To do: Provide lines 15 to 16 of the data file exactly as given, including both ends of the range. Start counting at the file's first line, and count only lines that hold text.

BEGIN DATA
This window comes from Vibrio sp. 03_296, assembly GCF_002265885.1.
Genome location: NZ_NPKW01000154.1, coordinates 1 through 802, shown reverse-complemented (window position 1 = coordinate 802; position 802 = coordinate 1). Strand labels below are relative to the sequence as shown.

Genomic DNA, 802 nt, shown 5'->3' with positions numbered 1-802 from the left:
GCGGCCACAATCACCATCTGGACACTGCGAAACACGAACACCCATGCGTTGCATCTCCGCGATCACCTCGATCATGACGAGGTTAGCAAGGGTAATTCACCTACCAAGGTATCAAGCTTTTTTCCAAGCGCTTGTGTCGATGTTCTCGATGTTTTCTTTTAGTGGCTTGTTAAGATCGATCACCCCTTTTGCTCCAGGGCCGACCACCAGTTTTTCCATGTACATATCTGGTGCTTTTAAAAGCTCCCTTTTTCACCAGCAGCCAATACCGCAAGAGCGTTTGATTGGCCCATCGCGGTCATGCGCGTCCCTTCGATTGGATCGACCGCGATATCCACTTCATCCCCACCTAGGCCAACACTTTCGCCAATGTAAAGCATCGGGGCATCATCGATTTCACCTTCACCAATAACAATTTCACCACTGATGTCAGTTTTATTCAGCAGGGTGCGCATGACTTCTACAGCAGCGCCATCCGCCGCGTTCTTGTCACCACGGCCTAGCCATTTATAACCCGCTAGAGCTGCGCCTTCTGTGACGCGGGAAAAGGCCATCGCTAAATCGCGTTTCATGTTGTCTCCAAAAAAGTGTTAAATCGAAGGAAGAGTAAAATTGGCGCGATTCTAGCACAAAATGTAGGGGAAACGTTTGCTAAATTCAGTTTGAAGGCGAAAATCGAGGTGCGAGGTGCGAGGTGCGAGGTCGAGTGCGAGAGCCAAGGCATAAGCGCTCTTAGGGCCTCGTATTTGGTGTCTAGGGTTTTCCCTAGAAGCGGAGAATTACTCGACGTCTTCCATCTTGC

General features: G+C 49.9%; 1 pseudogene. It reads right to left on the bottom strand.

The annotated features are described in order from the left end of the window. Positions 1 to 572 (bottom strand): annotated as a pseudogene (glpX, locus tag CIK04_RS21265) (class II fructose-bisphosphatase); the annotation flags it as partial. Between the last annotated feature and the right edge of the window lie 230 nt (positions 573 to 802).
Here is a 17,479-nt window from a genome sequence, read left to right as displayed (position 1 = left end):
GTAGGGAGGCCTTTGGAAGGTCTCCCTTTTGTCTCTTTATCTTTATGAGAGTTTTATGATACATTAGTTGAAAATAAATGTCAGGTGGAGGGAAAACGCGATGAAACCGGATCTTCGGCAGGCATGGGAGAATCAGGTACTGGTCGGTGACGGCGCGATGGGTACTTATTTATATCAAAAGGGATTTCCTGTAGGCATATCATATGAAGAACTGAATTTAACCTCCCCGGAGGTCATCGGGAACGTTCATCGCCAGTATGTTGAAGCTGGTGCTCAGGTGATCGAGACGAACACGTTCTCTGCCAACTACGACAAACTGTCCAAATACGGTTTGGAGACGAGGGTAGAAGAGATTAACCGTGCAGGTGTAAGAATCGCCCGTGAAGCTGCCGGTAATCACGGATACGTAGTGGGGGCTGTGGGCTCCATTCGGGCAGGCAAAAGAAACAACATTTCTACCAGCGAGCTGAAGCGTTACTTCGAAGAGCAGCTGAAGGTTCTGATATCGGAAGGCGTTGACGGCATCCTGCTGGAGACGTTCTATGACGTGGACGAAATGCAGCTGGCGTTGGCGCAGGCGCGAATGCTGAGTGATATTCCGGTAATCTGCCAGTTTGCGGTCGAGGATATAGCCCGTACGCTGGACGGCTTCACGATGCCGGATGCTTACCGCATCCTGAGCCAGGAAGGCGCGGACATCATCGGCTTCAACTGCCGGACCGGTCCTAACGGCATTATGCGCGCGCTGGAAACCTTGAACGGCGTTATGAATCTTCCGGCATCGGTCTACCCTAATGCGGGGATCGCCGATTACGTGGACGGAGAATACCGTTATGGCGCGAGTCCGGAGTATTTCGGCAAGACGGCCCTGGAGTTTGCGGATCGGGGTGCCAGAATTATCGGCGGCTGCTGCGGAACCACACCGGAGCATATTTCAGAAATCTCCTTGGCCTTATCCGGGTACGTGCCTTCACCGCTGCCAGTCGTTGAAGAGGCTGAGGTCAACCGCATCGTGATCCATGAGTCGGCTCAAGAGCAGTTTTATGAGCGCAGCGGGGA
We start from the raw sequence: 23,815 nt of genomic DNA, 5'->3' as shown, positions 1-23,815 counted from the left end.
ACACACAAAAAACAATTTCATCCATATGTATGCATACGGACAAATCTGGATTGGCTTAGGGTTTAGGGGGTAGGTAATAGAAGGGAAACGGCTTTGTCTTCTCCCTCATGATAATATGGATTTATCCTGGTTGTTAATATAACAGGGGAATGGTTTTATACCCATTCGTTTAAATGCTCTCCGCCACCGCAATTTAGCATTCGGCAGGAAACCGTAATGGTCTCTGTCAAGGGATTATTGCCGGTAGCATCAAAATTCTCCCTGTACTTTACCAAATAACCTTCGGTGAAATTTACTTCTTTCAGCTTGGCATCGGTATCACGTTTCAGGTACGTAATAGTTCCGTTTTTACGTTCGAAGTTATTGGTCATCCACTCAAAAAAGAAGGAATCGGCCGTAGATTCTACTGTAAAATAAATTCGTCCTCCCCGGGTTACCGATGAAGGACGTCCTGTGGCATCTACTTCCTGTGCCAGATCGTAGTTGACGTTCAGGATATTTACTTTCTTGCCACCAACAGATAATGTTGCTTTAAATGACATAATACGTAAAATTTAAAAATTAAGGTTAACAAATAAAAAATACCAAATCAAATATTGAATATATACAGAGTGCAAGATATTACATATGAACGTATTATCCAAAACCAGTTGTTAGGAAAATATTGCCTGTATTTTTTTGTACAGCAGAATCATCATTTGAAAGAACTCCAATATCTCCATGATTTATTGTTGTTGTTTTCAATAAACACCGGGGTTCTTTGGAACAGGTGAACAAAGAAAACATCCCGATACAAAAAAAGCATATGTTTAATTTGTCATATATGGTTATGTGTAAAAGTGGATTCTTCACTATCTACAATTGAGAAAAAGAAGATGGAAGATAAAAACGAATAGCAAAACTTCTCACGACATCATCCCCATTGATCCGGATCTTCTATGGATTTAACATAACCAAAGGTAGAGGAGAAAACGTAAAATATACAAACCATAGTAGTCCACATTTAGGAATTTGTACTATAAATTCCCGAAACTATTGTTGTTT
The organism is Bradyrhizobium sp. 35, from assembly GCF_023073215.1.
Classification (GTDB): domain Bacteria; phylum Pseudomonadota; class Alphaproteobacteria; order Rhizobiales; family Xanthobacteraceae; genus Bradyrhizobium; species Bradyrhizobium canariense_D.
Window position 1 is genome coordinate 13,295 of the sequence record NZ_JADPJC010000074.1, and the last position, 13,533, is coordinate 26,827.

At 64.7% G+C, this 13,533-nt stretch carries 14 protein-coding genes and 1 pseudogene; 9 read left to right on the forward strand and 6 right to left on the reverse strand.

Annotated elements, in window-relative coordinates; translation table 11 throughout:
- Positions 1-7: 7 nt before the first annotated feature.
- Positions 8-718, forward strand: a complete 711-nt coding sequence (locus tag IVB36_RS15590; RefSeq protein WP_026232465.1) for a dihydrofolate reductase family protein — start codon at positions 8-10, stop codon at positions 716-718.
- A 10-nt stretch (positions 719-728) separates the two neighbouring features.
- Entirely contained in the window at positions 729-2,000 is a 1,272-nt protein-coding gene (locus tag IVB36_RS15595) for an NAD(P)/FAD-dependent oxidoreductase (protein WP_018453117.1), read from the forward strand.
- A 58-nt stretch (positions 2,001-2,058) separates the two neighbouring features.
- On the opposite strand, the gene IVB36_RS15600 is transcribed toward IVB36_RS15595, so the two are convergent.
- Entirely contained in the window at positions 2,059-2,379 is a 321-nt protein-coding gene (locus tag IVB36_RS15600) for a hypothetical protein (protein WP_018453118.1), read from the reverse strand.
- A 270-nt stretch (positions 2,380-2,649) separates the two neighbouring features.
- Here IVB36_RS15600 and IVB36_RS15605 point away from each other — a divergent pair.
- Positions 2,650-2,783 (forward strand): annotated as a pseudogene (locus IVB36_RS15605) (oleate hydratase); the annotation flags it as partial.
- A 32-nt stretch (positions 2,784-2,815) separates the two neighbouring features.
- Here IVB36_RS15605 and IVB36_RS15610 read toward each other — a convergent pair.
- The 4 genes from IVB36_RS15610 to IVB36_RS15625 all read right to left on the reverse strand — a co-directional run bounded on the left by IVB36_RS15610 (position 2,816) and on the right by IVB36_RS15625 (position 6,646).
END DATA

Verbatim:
Annotated elements, in window-relative coordinates; translation table 11 throughout:
- Positions 1-7: 7 nt before the first annotated feature.